We enshrine the dead in cemeteries and bars, bedrooms and the mansions of our mind. I enshrined my departed dad during an all-star benefit concert in a theater he was forbidden to frequent as a youngster. I satisfied his spirit as Rosanne Cash sang about enshrining her departed dad in dreams and blood stream, grooves and galaxy.
We connected the cosmic dots at the State Theatre, a plaster palace in Easton, Pa., opened in 1926, four years after my father’s birth 10 blocks away. Then a movie/vaudeville house, it was condemned as a den of sin by his father, a fiery Mennonite minister hell bent to save his son from the corrupt “world” outside his congregation. Elder William Gehman vowed to whip Clarence, the youngest of his eight children by two sisters, if he dared commune with sexpots, gangsters, and lewd comedians. During his 19 years in Easton my dad never attended a State show; never heard Bing Crosby croon “After You’ve Gone” with the Paul Whiteman Orchestra; never watched Bert Lahr kvetch as the Cowardly Lion in “The Wizard of Oz,” a role my sister played in elementary school.
This chilly childhood was warmed by making ice cream, breeding Boston terriers, and performing for pay. My dad was an elementary schooler when he started singing hymns to his dad’s sermon listeners at Mennonite churches and missions in three states. Attractive ladies rewarded the boy’s pure, mature voice with nickels and dimes, pats and winks. Smart singing, he discovered, is basically selling by seducing. It was his first honest-to-goodness epiphany.
My grandfather’s sudden death in 1941 freed my father to be the rogue he needed to be. He joined the Navy, disqualifying himself as a religious conscientious objector. Six years later he was selling ads for a major fabric company in Manhattan, living in bohemian Greenwich Village, watching Jackie Robinson revolutionize baseball in Brooklyn. He sang saloon tunes in saloons, sea shanties with the celebrated Robert Shaw Chorale, dirty Irish ditties to my mother, an English Roman Catholic. In 1958, the year I was born, my parents joined a progressive Presbyterian church with African-American deacons and Asian-American elders, ditching their original oppressive faiths.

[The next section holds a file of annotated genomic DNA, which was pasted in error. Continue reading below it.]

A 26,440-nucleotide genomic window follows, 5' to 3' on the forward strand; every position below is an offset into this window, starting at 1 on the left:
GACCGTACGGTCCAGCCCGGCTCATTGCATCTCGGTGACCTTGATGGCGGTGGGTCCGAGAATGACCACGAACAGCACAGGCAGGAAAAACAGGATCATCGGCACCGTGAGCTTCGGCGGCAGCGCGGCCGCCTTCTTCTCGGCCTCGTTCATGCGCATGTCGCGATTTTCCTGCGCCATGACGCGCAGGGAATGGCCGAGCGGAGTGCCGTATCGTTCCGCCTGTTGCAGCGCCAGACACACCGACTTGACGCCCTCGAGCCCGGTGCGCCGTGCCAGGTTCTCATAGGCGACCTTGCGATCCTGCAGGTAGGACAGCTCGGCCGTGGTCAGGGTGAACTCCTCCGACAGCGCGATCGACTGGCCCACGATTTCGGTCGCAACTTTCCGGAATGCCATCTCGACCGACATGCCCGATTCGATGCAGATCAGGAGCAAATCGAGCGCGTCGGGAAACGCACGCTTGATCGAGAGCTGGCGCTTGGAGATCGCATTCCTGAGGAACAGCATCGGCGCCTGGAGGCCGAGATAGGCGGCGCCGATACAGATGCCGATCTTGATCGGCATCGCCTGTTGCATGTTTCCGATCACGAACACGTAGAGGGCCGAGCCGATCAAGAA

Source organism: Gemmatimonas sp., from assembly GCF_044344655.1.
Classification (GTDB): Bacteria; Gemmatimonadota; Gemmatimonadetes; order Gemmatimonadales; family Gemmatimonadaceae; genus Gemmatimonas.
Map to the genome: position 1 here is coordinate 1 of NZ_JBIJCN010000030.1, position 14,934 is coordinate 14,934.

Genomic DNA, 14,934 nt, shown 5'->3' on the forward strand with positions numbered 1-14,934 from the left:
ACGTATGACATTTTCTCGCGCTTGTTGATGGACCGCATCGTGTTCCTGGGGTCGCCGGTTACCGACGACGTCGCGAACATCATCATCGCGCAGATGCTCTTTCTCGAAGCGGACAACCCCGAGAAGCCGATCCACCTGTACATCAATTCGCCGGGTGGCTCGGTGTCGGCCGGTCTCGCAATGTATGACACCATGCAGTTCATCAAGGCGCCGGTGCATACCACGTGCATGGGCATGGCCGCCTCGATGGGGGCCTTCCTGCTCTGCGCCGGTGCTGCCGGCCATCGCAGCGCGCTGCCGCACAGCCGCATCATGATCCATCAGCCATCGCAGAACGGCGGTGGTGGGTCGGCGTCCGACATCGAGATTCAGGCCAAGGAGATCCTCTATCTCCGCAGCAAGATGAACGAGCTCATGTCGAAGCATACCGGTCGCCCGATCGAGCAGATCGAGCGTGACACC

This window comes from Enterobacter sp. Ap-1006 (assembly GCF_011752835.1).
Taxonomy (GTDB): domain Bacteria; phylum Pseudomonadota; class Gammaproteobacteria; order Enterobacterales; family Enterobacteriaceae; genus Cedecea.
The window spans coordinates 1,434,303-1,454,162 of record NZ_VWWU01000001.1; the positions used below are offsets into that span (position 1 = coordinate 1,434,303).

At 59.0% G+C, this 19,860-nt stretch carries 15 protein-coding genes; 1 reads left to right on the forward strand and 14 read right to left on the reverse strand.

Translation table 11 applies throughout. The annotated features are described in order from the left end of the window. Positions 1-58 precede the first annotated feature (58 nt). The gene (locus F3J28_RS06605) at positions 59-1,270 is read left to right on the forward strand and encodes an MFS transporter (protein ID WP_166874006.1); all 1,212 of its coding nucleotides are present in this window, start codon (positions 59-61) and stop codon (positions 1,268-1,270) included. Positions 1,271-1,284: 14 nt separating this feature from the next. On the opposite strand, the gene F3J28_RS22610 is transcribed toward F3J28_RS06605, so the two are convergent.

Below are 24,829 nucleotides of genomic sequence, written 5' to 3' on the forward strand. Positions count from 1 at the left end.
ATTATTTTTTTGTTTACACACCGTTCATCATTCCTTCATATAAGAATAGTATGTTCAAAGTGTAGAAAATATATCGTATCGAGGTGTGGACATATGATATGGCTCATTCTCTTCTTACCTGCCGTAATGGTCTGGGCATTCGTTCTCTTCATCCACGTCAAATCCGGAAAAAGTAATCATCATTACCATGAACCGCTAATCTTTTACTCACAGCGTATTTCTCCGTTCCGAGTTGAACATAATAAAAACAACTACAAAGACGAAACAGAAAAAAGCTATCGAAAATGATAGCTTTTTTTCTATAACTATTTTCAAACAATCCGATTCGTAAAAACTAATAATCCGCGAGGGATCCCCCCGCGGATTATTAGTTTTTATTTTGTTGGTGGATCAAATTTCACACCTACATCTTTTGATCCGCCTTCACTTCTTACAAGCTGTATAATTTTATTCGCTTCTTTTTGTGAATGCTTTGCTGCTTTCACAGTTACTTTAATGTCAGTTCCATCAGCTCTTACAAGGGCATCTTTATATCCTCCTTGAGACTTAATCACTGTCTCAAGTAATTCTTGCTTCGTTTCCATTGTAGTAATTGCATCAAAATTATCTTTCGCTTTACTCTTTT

The same year Larry and Pat Gehman found bliss on the South Fork. The beach-and-farm paradise was delightfully different from my dad’s cramped industrial hometown — “like chalk and cheese,” to quote one of my mom’s favorite English folkisms. Over four decades Dad ran a barbershop-singing shop from Westhampton Beach to Montauk. His sure, smiling tenor graced the Whalers Chorus, directed by Don Clause, the notorious vocal coach and real-estate agent; a quartet Dad named after a hardware store in Marcus Hook, Pa., and “The Peddler’s Opera,” an operetta my ad salesman father wrote about a vain salesman’s comic comeuppance.
I loved Dad’s love of barbershop’s skin-tight harmonies and ringing chords, elastic dynamics and rhythmic gymnastics. I hated the musical boot camp he ran for my sister and me. He hammered into us the harmonies to “Silver Bells,” step by bloody step, while driving to summer errands at a Southampton department store, a Bridgehampton lumber yard, and a Water Mill nursery. At the time we desperately wanted to get back to bike riding and body surfing. In time we understood that Dad was just giving us the lifetime thrill of hitting notes that tingle the body and stir the soul. Meg gets this thrill as a singer, songwriter, and band leader; I get it as a choir tenor and music journalist.
In 1980 I graduated from Lafayette College in Easton, my dad’s alma mater. Six months later I began my newspaper career in next-door Bethlehem, home of a famous Bach festival. Over 20-plus years I covered the evolution of the State Theatre from dying movie house to thriving performing arts center. I reviewed everyone from Aretha Franklin to Jose Carreras to Ellen DeGeneres, whose then-partner, the actor Anne Heche, was filming her funny lover. The State became the fun oasis my dad never had, my shrine for entertaining redemption.
In 1995 I watched Johnny Cash and his relations turn the State into a gospel chapel on the prairie. Hearing him sing “Bird on the Wire,” Leonard Cohen’s prickly poem of penitence, I realized he could have been chiseled from my dad’s block of granite. Both men were lay preachers who made music to chase and corral their demons. Both tutored their children with their jukebox mouths. My dad had me memorize three dozen of his top tunes, everything from “One for My Baby,” the Frank Sinatra wee-hours standard, to “Honey/Little Eyes,” a standard of greased-lightning barbershop. Johnny Cash prepared his daughter Rosanne for a musical profession by compiling 100 country essentials, everything from “Motherless Children” to “Miss the Mississippi and You.” Both fatherly lists contained “Long Black Veil,” a gorgeously haunted tale narrated by a dead man visited by his best friend’s wife, whose adultery got him hanged.